|Budget Amount *help
¥1,500,000 (Direct Cost : ¥1,500,000)
Fiscal Year 1999 : ¥700,000 (Direct Cost : ¥700,000)
Fiscal Year 1998 : ¥800,000 (Direct Cost : ¥800,000)
I investigated holomorphically induced representations of solvable Lie groups G from real linear forms f of their Lie algebras and weak polarizations at f. A slightly modified holomorphic induction ρ from f and a positive weak polarization at f is non-zero when G is a connected and simply connected Lie group whose Lie algebra is a normal j-algebra, and f belongs to an open coadjoint orbit. In this case, the decomposition or ρ into irreducible representations can be described in terms of the orbit method, and a distributional Frobenius reciprocity holds. I tried to generalize this results of myself : I studied examples in low dimensional (general) exponential Lie groups. I also reviewed the proof of my previous result mentioned above, and modified some technical parts. I expect that for general exponential groups, holomorphic inductions from positive weak polarizations are described similarly in terms of the orbit method. I was also concerned with holomorphic inductions from complex subalgebras h which are isotropic (not necessarily maximally isotropic) for the bilinear form defined by f when G is nilpotent : I studied low dimensional nilpotent Lie groups. General cases are too complicated to treat, but when h+g(f)c, where g(f) is the Lie algebra of the stabilizer of f, is maximally isotropic, and representations appearing in the decomposition are corresponding to flat orbits, I could describe the decomposition using the orbit method. I will try to generalize it for some class of holomorphic inductions.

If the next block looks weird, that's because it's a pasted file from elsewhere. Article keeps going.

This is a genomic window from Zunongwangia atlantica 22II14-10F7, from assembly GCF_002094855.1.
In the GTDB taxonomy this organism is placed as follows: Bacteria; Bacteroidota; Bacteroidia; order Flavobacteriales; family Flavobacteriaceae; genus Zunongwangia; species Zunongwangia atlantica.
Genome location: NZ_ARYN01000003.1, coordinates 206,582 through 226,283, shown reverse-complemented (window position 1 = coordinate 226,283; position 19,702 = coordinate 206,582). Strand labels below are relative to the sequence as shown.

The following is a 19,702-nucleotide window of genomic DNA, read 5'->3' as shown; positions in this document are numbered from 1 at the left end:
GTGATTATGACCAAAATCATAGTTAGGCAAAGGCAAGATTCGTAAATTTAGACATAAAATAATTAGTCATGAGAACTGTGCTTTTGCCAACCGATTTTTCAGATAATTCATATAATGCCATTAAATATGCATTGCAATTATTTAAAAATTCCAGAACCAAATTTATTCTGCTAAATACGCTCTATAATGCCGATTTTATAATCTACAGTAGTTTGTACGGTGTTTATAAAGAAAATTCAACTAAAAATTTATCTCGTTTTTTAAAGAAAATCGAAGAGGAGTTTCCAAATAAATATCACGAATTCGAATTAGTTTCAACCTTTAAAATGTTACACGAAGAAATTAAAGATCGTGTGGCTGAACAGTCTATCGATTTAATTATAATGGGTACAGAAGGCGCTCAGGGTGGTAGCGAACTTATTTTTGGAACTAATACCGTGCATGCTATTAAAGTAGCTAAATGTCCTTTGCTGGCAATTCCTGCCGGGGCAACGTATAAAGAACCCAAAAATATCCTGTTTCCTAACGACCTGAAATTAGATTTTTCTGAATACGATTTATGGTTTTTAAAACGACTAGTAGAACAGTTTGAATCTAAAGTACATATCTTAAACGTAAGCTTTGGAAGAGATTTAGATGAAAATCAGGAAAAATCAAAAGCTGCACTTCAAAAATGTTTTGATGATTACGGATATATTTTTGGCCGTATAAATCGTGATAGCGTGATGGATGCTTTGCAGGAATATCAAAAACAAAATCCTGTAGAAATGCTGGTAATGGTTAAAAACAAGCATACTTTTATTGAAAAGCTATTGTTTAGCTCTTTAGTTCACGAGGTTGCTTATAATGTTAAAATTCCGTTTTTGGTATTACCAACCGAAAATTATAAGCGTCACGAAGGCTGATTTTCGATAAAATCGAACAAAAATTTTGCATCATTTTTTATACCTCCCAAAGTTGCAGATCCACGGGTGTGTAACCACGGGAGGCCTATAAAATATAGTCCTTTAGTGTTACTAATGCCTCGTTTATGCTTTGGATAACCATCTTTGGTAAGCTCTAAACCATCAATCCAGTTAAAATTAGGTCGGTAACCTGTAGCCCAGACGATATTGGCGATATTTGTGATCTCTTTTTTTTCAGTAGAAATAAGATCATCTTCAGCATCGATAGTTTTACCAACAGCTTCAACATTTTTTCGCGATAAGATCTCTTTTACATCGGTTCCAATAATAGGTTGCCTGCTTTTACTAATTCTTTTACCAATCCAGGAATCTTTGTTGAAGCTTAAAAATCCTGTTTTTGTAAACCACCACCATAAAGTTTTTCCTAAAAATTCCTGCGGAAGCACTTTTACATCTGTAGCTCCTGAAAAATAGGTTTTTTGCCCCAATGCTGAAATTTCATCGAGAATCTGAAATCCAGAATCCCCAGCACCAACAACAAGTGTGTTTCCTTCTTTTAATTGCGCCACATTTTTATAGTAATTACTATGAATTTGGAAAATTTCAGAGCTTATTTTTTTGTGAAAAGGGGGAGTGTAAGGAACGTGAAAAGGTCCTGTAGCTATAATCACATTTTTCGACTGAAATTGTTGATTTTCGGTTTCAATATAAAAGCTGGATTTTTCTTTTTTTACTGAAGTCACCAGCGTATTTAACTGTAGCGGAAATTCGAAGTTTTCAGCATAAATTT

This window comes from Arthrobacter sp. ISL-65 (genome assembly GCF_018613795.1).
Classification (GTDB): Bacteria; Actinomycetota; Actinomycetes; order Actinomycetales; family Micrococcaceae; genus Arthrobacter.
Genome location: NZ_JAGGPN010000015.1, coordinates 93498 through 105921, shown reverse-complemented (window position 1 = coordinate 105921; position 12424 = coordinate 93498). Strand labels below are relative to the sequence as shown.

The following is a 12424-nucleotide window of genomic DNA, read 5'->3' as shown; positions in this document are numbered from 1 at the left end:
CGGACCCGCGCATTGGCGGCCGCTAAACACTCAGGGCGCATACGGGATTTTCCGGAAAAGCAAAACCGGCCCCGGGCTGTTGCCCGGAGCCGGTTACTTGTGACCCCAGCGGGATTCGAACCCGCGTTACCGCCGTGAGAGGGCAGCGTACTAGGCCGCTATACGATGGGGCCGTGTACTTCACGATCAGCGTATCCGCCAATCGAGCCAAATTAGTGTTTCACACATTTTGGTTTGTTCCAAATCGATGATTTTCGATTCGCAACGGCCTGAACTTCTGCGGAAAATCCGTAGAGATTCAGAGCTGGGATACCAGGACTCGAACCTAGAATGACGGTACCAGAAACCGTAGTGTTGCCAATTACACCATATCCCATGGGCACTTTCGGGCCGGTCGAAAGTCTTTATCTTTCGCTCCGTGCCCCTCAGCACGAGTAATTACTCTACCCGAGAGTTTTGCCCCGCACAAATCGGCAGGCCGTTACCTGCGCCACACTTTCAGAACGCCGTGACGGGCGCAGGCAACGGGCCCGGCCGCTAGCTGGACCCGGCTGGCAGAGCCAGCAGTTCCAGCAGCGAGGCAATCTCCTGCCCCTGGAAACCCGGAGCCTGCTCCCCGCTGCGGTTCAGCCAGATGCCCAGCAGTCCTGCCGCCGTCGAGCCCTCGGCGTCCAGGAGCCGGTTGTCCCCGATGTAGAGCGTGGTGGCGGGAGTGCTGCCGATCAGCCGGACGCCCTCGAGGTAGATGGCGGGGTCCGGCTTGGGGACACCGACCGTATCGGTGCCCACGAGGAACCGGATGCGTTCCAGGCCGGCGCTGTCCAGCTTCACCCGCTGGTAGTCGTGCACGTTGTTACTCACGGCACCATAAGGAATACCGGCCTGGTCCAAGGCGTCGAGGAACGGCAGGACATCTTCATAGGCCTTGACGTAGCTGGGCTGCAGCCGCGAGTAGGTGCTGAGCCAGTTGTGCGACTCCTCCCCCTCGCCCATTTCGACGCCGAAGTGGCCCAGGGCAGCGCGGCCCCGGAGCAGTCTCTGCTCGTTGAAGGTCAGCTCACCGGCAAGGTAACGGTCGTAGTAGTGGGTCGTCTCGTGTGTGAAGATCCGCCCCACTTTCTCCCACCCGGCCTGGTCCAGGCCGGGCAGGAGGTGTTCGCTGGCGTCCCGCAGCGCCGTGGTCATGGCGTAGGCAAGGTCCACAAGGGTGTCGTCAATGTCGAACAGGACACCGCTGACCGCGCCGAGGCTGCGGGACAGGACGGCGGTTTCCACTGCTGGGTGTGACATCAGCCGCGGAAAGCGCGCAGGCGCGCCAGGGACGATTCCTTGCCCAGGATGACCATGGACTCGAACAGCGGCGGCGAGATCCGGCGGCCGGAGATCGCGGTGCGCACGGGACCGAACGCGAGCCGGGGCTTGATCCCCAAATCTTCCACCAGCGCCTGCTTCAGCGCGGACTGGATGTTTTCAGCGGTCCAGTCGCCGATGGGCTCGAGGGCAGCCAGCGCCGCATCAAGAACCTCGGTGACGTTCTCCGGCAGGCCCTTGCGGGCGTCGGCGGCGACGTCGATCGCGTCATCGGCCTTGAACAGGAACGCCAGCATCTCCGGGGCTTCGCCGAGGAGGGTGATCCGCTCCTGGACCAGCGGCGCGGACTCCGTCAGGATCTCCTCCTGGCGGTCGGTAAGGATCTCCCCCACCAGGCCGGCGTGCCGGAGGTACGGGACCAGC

For problems of "smooth operators" of a Hilbert space where an irreducible representation is realized, I mainly investigated examples in low dimensional exponential groups. For non-unimodular groups, we need to modify the definition of "smooth operators". I plan to find a good definition in order to use it in the theory of Fourier transforms in further research.